• Which movements have called for something quite abstract/philosophical/technical? Did they succeed, and why/not?

      • Possible case studies: Attac, Economy for the Common Good, utilitarianism…
    • Which contemporary movements are similar to EA, on what dimensions? How do we not/want to be like them?

      • Possible case studies:
        • Overlapping movements: rationality, the people on this map, transhumanists…
        • Further afield movements: the Zeitgeist Movement, LaRouche, degrowth…

Culture: how to create and maintain good culture, and avoid bad culture

  • Epistemics
    • How have epistemic cultures and norms changed in influential social movements throughout their lifetime?
    • What variables seem causally related to epistemic culture and norms within social movements and what levers exist that can directly and indirectly affect these variables?
    • Are there good examples of groups avoiding hype/over updating? How did they do it?
    • What increases/decreases groupthink?
  • Other
    • How does movement size affect culture?
    • What approaches are there to the boundary between personal and professional in different movements? What are the strengths and weaknesses of different approaches?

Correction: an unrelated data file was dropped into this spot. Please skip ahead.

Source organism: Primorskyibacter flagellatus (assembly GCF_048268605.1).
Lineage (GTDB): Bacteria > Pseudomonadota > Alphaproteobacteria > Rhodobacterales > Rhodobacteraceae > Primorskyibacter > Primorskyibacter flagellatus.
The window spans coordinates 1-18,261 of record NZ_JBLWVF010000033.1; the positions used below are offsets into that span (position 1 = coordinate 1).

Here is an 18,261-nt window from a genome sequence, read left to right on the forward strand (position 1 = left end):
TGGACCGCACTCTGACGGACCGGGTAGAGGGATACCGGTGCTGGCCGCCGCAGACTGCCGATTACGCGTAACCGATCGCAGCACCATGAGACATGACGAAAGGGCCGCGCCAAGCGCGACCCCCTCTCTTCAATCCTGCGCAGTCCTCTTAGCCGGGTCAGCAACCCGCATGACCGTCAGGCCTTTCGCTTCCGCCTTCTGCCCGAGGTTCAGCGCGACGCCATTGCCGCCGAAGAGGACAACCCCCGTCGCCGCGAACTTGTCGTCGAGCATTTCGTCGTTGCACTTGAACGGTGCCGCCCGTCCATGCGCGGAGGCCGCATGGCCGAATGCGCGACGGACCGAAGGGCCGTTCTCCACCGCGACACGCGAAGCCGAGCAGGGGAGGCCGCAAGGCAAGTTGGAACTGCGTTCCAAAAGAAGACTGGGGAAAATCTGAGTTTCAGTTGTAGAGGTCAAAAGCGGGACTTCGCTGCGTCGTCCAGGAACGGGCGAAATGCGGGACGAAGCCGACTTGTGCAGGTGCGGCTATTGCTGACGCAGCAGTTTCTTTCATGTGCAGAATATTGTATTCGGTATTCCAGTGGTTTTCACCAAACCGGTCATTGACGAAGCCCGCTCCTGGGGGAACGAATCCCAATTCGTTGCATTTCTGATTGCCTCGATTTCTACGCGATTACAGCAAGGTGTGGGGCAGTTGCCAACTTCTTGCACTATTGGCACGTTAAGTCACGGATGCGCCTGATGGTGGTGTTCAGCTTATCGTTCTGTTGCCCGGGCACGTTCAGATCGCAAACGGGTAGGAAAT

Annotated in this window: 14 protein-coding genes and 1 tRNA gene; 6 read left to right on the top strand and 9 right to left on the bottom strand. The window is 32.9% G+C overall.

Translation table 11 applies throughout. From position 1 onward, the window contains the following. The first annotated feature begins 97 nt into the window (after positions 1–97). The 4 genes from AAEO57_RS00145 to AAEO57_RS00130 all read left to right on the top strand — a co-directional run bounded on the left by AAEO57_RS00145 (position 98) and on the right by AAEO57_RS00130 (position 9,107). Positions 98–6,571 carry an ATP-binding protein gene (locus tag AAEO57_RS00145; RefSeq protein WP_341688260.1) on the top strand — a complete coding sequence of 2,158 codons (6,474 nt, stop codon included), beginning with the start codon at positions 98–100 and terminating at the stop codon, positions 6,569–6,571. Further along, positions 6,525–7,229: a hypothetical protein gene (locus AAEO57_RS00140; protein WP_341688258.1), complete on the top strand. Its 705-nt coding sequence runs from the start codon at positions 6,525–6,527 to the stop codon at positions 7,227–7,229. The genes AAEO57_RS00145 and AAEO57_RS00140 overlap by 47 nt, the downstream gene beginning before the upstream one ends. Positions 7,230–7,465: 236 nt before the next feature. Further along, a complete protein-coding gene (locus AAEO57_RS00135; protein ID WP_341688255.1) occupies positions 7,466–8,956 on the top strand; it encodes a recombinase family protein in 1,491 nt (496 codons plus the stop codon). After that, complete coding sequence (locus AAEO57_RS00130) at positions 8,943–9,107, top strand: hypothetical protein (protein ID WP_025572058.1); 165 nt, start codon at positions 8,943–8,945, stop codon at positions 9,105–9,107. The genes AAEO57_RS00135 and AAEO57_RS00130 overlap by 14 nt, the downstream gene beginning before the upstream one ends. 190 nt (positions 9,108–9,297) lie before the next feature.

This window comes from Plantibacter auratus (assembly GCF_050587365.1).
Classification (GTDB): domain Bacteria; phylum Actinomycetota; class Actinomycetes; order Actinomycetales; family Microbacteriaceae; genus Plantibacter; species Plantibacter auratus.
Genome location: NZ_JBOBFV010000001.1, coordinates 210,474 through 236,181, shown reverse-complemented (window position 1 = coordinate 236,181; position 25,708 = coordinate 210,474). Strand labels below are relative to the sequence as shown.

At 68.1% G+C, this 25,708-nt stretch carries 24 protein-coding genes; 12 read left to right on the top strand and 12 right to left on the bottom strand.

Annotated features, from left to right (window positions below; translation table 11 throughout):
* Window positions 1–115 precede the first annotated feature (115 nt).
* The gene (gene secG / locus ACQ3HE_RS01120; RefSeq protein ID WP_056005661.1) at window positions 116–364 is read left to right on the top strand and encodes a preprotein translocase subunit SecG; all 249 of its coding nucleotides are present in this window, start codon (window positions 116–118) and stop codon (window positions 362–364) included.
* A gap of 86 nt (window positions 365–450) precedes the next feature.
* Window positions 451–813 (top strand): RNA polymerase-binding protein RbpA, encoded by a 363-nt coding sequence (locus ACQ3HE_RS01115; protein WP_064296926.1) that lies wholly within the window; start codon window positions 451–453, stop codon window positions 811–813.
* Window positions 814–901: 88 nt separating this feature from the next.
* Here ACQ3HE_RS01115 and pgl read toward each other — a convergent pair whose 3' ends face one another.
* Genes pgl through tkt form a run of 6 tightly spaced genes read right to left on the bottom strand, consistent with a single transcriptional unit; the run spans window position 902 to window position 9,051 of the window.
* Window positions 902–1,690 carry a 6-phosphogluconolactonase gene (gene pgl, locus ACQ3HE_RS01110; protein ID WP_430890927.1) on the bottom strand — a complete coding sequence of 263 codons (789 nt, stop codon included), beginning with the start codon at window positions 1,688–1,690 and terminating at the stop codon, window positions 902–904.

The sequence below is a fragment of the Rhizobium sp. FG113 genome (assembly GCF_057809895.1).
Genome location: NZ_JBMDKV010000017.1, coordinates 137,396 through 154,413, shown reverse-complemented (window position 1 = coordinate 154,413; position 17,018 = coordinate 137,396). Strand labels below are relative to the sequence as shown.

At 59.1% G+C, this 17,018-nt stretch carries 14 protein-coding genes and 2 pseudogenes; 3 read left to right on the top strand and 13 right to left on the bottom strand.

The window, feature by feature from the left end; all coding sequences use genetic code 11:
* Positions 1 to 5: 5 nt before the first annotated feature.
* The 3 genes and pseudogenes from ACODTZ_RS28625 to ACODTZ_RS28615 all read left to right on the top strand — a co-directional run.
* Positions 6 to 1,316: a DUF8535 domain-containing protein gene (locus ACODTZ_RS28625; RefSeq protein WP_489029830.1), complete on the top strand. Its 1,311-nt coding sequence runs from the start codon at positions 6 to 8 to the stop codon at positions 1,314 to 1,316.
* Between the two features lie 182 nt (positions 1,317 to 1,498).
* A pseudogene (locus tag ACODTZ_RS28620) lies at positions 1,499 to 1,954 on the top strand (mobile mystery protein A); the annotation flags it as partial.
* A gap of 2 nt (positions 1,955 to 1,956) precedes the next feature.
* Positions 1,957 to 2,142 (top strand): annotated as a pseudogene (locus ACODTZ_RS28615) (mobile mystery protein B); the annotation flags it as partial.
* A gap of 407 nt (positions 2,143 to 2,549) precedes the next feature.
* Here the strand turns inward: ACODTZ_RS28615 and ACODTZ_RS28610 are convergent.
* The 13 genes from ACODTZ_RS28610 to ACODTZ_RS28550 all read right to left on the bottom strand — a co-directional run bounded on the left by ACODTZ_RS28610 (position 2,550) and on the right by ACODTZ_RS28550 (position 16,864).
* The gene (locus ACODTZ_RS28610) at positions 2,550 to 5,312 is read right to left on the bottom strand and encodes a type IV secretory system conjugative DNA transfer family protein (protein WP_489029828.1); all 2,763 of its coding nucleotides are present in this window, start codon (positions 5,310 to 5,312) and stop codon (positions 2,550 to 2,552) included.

• Are there examples of movements which gained access to many more resources in a short period of time? Did they transition culturally to an abundance mindset, and how?
    • How and why do groups close?

Tactics: how to do particular things well

NB this section could include basically any question of the form ‘we might do project X. What can we learn from past examples of that sort of project, about whether it’s good to do or how to do it well?’ Where X might be publishing a book, bringing a legal case, becoming a public intellectual…

Some questions that stand out to me:

  • Outreach
    • How much should we pursue mass outreach, and with what messaging? How do we avoid misinterpretation, loss of nuance, and mission drift in the process?
    • Have any movements focused so hard on university outreach, and how did that go?
      • Possible case studies: maybe political parties
  • Reputation
    • Which movements have maintained good reputations/brands for decades? Which for centuries? Which factors seem to have helped them do that?
    • What are good examples of movements which have gone stale, and then struggled to recruit brilliant people?